Following the shocking trade of Paul George to the Los Angeles Clippers, the NBA world has waited for the next shoe to drop — a potential trade of George’s former teammate Russell Westbrook in Oklahoma City.
It appears, while not imminent, Westbrook’s representatives and the Thunder organization are at least exploring options for the longtime Thunder player, and the Detroit Pistons are one team being mentioned as a possible landing spot for the point guard.
The Thunder, staring down the barrel of onerous luxury tax payments would love to begin a proper rebuild, and the team is well stocked with draft assets after getting a bounty in return for George. The problem, however, is Westbrook’s contract. It’s large. Ridiculously large.
That is the yearly salary for Westbrook over the next four years, and why Westbrook’s market is limited. It appears, however, some teams are willing to take the plunge.
And while the mountains of money owed to Westbrook are known to have scared quite a few general managers away, sources say that Detroit and Miami are very real possibilities as potential landing spots for the 30-year-old eight-time All-Star.
Rival executives have also pinpointed the Houston Rockets as a likely suitor, which would come as no surprise considering the way general manager Daryl Morey has prioritized the pursuit of stars during his entire career (not to mention the possible reunion between Westbrook and his old Thunder teammate James Harden). The notion of Westbrook sharing the floor with two other ball-dominant guards is unorthodox, to say the least, but Morey has long held the belief that landing as many elite players as possible is the path to championship glory.
The Knicks, meanwhile, reeling from an inability to lure big-ticket free agents, would seem like a perfect fit for the high-wattage star, but they no longer have cap space and can’t trade any of their bevvy of recent free agent additions until Dec. 15.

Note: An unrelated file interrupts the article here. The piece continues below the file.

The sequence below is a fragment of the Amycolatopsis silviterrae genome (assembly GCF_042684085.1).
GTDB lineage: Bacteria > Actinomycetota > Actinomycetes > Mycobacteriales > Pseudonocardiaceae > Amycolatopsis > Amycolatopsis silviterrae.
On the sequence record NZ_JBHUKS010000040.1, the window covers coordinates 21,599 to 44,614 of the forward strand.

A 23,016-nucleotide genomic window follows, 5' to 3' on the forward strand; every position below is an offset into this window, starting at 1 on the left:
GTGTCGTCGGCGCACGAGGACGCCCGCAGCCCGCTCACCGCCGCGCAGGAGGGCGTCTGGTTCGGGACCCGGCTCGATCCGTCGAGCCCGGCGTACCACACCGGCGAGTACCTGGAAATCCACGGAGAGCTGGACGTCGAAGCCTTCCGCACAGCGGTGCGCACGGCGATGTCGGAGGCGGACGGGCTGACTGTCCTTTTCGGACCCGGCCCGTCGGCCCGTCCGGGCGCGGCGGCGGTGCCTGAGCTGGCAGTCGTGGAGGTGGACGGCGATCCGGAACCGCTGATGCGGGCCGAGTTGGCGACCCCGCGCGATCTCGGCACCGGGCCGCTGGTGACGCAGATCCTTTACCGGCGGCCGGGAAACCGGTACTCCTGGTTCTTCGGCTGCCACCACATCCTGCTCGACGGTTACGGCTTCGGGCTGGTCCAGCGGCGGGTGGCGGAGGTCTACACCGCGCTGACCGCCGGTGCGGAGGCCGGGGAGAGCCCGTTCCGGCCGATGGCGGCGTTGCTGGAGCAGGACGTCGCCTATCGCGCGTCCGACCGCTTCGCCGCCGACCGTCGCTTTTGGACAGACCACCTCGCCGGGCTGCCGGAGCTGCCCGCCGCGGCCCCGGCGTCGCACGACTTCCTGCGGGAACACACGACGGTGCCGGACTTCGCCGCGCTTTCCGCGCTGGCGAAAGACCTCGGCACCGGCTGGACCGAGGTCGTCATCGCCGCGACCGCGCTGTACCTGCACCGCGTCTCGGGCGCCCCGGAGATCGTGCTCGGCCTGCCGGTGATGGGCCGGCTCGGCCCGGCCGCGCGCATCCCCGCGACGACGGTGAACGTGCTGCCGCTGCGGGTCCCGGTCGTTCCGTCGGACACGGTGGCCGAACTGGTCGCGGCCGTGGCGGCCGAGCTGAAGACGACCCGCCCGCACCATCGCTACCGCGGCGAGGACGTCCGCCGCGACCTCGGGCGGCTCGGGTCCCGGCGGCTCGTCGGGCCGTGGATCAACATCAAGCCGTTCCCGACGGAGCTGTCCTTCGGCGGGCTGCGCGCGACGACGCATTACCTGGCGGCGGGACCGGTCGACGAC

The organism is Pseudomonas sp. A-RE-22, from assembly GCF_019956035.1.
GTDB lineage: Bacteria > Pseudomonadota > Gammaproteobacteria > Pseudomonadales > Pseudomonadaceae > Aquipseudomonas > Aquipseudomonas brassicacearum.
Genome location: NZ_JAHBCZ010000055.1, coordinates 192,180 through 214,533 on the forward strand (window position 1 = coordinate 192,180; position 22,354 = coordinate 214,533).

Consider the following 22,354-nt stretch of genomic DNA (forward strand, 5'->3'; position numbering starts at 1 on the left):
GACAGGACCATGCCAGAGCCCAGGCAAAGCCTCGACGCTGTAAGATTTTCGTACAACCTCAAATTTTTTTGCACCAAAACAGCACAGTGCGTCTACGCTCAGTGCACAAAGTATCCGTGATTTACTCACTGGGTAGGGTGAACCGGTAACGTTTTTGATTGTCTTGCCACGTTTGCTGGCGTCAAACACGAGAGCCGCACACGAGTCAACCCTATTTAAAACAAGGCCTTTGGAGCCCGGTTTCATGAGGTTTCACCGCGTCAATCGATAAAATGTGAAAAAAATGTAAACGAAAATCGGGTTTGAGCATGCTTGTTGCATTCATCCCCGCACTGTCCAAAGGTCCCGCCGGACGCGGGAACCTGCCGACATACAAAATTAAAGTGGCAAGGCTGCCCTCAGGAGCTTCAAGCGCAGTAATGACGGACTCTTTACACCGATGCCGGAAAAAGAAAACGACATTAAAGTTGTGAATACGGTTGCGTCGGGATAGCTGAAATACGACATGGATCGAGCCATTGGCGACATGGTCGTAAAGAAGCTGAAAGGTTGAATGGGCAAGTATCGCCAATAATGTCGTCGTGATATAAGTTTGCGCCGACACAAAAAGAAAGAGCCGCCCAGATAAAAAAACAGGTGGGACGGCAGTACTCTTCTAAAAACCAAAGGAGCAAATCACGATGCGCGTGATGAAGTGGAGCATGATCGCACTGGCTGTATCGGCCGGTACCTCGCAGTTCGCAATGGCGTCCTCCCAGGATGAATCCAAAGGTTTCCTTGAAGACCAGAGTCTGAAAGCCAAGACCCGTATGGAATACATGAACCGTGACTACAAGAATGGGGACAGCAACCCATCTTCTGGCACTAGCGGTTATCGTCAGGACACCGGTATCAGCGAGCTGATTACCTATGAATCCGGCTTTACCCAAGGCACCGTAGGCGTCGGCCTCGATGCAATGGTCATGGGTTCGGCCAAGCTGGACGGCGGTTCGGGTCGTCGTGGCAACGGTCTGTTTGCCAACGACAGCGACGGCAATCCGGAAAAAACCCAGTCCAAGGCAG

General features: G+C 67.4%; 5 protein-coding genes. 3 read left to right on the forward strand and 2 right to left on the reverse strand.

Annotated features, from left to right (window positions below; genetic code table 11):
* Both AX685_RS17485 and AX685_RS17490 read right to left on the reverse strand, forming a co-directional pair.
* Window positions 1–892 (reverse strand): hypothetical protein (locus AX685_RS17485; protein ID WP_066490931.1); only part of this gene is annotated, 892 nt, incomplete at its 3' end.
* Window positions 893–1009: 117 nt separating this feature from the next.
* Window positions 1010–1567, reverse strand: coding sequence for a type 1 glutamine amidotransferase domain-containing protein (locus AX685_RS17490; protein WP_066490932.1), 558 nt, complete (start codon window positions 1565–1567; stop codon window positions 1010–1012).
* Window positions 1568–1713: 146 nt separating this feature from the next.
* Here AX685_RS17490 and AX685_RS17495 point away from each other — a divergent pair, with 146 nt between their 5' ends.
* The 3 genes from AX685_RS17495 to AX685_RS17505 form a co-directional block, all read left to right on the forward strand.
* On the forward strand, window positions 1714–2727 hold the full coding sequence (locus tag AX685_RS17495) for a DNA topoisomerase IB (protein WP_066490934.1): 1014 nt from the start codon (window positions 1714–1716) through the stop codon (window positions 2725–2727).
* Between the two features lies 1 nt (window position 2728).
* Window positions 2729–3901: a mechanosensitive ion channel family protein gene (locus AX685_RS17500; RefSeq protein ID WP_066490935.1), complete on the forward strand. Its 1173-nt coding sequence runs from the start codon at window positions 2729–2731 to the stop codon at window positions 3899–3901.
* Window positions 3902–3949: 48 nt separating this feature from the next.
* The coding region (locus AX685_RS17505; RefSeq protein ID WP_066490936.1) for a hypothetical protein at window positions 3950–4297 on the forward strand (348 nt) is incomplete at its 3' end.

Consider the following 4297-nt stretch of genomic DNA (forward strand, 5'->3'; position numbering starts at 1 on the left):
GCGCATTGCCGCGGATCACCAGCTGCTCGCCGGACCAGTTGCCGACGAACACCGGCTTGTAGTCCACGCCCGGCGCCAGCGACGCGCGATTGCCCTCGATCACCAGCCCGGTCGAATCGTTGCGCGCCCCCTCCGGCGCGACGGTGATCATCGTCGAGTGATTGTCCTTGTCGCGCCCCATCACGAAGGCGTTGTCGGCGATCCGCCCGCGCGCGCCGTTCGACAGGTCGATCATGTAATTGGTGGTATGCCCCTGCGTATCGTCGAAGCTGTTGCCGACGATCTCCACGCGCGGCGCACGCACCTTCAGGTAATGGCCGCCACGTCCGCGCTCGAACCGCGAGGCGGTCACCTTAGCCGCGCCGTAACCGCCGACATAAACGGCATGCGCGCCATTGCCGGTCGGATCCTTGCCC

Pistons owner Tom Gores has always said that he’d be willing to go into the luxury tax if he could add a difference-making player to Detroit. Well, if anyone trades for Westbrook it’d be hard to stay out of the luxury tax and be anything close to competitive.
Pistons trade options
Would Westbrook be a difference-maker though? Well ..... I will save an analysis of the quality of a potential Westbrook deal for another day, but in looking at the feasibility of a Westbrook trade, the Pistons have three options.
Option 1. Trade Blake Griffin
Blake Griffin has an injury history which makes building around him in Detroit an iffy proposition. He has, however, evolved his game to include playmaking, finishing and perimeter shooting so if he does stay healthy, his game looks like it will age more gracefully than Westbrook’s. It’d also be a return home for Griffin, who grew up in Oklahoma and played college ball there. Crucially, he also makes nearly identical annual salaries than Westbrook so a trade would be pretty straightforward.
Option 2. Trade Andre Drummond, Reggie Jackson and stuff
The Pistons could also build a trade around Andre Drummond and Reggie Jackson. This would leave the Pistons thin at center, but could also convince the Thunder to include veteran Steven Adams in the deal. But that is a hell of a lot of salary to move around. This would unload tons of long-term salary obligations from the Thunder’s books, and it’d be easy enough to take Jackson’s expiring salary and attach one of the approximately billion future first-round picks the Thunder received for George and reroute him so they can get under the luxury tax completely.
Drummond gives the Thunder a young, quality player for at least the next two years and financial flexibility going forward.
Options 3. Trade Reggie Jackson and stuff
The other option is to keep Griffin, keep Drummond and add Russell Westbrook for a “big 3.” Again, your mileage may vary on just how much that big three would be able to accomplish. Packaging Jackson’s expiring deal with Tony Snell and Thon Maker technically works.
One thing I haven’t mentioned — draft picks. Because, well, look at that Westbrook salary again. Teams willing to pay that Westbrook salary should be the team receiving picks not the other way around. Even if Westbrook is still a top-20(?) player in the NBA today, he’s 30 and going to eat up a huge amount of the cap over the next four years.
If the Pistons let themselves get into a bidding war over Russel Westbrook, I just don’t know what I’d do with myself.